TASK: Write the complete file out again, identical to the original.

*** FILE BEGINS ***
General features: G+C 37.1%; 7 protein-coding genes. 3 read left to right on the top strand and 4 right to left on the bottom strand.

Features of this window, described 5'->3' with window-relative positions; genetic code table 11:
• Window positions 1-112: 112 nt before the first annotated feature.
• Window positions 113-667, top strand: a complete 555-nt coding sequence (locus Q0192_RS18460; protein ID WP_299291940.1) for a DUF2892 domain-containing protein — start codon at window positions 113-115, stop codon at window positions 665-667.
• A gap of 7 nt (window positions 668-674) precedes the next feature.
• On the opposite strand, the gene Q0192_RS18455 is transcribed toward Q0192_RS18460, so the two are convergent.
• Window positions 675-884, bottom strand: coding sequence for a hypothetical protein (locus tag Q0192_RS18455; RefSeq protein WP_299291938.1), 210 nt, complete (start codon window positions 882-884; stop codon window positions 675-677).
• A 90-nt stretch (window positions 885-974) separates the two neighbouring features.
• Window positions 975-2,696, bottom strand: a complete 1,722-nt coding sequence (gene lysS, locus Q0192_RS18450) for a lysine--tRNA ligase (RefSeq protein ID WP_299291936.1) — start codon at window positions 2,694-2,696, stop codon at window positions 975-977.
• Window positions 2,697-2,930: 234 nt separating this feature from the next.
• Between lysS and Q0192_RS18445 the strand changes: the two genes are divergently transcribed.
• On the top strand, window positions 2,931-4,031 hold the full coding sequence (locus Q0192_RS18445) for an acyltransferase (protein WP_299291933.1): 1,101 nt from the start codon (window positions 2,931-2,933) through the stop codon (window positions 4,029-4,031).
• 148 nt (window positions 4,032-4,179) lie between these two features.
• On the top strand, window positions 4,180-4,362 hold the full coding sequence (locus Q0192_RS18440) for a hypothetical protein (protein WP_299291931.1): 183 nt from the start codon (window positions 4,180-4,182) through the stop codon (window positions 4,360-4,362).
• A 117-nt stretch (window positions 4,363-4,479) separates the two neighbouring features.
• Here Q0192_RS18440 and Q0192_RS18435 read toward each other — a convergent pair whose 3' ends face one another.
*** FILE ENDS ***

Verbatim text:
General features: G+C 37.1%; 7 protein-coding genes. 3 read left to right on the top strand and 4 right to left on the bottom strand.

Features of this window, described 5'->3' with window-relative positions; genetic code table 11:
• Window positions 1-112: 112 nt before the first annotated feature.
• Window positions 113-667, top strand: a complete 555-nt coding sequence (locus Q0192_RS18460; protein ID WP_299291940.1) for a DUF2892 domain-containing protein — start codon at window positions 113-115, stop codon at window positions 665-667.
• A gap of 7 nt (window positions 668-674) precedes the next feature.
• On the opposite strand, the gene Q0192_RS18455 is transcribed toward Q0192_RS18460, so the two are convergent.
• Window positions 675-884, bottom strand: coding sequence for a hypothetical protein (locus tag Q0192_RS18455; RefSeq protein WP_299291938.1), 210 nt, complete (start codon window positions 882-884; stop codon window positions 675-677).
• A 90-nt stretch (window positions 885-974) separates the two neighbouring features.
• Window positions 975-2,696, bottom strand: a complete 1,722-nt coding sequence (gene lysS, locus Q0192_RS18450) for a lysine--tRNA ligase (RefSeq protein ID WP_299291936.1) — start codon at window positions 2,694-2,696, stop codon at window positions 975-977.
• Window positions 2,697-2,930: 234 nt separating this feature from the next.
• Between lysS and Q0192_RS18445 the strand changes: the two genes are divergently transcribed.
• On the top strand, window positions 2,931-4,031 hold the full coding sequence (locus Q0192_RS18445) for an acyltransferase (protein WP_299291933.1): 1,101 nt from the start codon (window positions 2,931-2,933) through the stop codon (window positions 4,029-4,031).
• 148 nt (window positions 4,032-4,179) lie between these two features.
• On the top strand, window positions 4,180-4,362 hold the full coding sequence (locus Q0192_RS18440) for a hypothetical protein (protein WP_299291931.1): 183 nt from the start codon (window positions 4,180-4,182) through the stop codon (window positions 4,360-4,362).
• A 117-nt stretch (window positions 4,363-4,479) separates the two neighbouring features.
• Here Q0192_RS18440 and Q0192_RS18435 read toward each other — a convergent pair whose 3' ends face one another.